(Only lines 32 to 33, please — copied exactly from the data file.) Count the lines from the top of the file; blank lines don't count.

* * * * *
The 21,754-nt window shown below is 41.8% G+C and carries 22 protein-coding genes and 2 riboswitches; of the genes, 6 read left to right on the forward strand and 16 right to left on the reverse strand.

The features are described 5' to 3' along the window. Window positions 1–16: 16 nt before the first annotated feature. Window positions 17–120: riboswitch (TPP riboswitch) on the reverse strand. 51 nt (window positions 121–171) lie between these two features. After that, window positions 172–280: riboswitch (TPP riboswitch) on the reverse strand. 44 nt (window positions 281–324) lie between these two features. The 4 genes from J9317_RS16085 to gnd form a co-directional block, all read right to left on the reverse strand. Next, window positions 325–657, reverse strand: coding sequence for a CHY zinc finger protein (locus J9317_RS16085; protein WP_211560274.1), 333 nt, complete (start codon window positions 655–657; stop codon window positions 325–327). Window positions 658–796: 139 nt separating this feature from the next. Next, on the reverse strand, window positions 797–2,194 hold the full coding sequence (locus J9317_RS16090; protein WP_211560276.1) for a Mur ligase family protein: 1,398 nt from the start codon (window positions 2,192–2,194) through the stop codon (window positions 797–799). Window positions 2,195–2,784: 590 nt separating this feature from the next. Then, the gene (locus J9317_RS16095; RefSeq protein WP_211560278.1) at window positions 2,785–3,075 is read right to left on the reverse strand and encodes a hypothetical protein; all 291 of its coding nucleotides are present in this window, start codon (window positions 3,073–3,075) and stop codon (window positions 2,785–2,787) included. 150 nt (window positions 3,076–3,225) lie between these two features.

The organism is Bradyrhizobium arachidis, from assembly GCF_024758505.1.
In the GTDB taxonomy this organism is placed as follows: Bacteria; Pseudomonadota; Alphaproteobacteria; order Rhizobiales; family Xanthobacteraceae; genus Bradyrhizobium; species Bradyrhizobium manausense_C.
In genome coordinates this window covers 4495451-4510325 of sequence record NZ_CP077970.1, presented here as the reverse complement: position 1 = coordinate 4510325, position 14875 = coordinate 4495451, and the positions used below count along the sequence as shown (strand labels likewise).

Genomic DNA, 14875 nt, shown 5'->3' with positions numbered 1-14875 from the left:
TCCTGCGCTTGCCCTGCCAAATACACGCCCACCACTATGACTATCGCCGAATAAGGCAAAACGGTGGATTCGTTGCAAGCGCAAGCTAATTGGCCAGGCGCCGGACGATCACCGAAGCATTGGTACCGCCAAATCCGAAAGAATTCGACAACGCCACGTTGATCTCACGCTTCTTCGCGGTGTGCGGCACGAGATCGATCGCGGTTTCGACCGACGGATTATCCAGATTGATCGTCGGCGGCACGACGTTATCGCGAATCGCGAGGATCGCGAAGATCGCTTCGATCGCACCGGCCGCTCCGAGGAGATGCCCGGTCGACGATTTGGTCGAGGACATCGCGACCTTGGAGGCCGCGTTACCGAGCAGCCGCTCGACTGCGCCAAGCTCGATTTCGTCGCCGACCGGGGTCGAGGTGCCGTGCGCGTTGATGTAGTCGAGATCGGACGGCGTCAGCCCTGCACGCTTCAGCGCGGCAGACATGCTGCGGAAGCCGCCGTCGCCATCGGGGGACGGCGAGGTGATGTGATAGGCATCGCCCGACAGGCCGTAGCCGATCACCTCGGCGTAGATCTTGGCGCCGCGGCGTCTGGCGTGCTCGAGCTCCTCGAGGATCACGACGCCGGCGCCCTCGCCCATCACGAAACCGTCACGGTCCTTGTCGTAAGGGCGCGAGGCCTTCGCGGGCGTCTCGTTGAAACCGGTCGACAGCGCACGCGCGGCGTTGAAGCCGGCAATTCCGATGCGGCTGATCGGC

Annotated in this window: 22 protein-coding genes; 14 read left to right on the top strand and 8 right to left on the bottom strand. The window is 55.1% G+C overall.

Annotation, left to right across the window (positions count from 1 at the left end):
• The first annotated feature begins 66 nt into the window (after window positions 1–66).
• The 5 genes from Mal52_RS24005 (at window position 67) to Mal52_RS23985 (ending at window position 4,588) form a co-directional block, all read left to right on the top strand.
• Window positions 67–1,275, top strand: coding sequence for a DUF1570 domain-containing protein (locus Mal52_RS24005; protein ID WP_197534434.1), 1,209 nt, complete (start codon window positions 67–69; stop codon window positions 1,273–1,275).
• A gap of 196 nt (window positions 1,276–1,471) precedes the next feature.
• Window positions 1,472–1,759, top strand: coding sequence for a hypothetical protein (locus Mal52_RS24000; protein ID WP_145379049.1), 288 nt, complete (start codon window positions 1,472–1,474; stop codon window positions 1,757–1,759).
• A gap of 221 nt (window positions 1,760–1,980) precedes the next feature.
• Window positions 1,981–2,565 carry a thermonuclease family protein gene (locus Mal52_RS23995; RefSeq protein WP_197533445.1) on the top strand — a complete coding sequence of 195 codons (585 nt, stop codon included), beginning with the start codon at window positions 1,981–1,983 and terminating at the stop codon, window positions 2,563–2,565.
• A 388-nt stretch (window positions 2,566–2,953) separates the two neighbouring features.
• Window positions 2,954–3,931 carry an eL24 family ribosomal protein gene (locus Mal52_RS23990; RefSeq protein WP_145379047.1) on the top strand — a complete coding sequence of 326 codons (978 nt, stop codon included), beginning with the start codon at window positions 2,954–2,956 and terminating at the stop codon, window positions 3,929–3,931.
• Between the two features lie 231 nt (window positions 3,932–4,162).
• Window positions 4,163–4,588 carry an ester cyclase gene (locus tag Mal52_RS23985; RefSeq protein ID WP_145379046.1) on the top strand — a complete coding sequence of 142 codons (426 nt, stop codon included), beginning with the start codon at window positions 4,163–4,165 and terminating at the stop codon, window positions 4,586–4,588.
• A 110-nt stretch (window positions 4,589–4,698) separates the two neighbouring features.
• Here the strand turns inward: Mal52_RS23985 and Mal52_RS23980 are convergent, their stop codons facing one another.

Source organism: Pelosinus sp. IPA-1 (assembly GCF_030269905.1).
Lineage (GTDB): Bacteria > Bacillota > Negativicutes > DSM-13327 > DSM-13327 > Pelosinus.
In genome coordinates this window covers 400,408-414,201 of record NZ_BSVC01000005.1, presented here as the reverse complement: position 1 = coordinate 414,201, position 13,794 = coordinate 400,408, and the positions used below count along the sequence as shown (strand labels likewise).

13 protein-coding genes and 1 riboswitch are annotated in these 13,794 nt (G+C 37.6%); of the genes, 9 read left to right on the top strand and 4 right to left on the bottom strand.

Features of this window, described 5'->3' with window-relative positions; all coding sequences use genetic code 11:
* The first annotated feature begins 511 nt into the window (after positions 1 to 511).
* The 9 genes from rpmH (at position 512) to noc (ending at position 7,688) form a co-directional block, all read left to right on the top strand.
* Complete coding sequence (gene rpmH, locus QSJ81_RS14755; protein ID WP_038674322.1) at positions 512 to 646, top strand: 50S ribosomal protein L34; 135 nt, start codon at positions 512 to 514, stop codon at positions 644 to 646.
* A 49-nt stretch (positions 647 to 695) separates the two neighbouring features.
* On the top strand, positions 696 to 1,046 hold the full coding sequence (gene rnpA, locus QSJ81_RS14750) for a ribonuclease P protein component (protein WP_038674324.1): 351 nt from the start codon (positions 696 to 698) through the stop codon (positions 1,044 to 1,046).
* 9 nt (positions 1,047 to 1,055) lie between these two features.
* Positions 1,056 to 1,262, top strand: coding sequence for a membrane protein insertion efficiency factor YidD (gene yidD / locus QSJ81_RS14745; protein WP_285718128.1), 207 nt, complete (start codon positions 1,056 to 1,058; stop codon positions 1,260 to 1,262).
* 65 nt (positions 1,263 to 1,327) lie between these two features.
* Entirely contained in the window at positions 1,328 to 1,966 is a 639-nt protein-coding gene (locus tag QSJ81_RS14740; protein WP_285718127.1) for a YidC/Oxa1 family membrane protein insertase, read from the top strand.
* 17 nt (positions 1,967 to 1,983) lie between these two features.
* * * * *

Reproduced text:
* On the top strand, positions 696 to 1,046 hold the full coding sequence (gene rnpA, locus QSJ81_RS14750) for a ribonuclease P protein component (protein WP_038674324.1): 351 nt from the start codon (positions 696 to 698) through the stop codon (positions 1,044 to 1,046).
* 9 nt (positions 1,047 to 1,055) lie between these two features.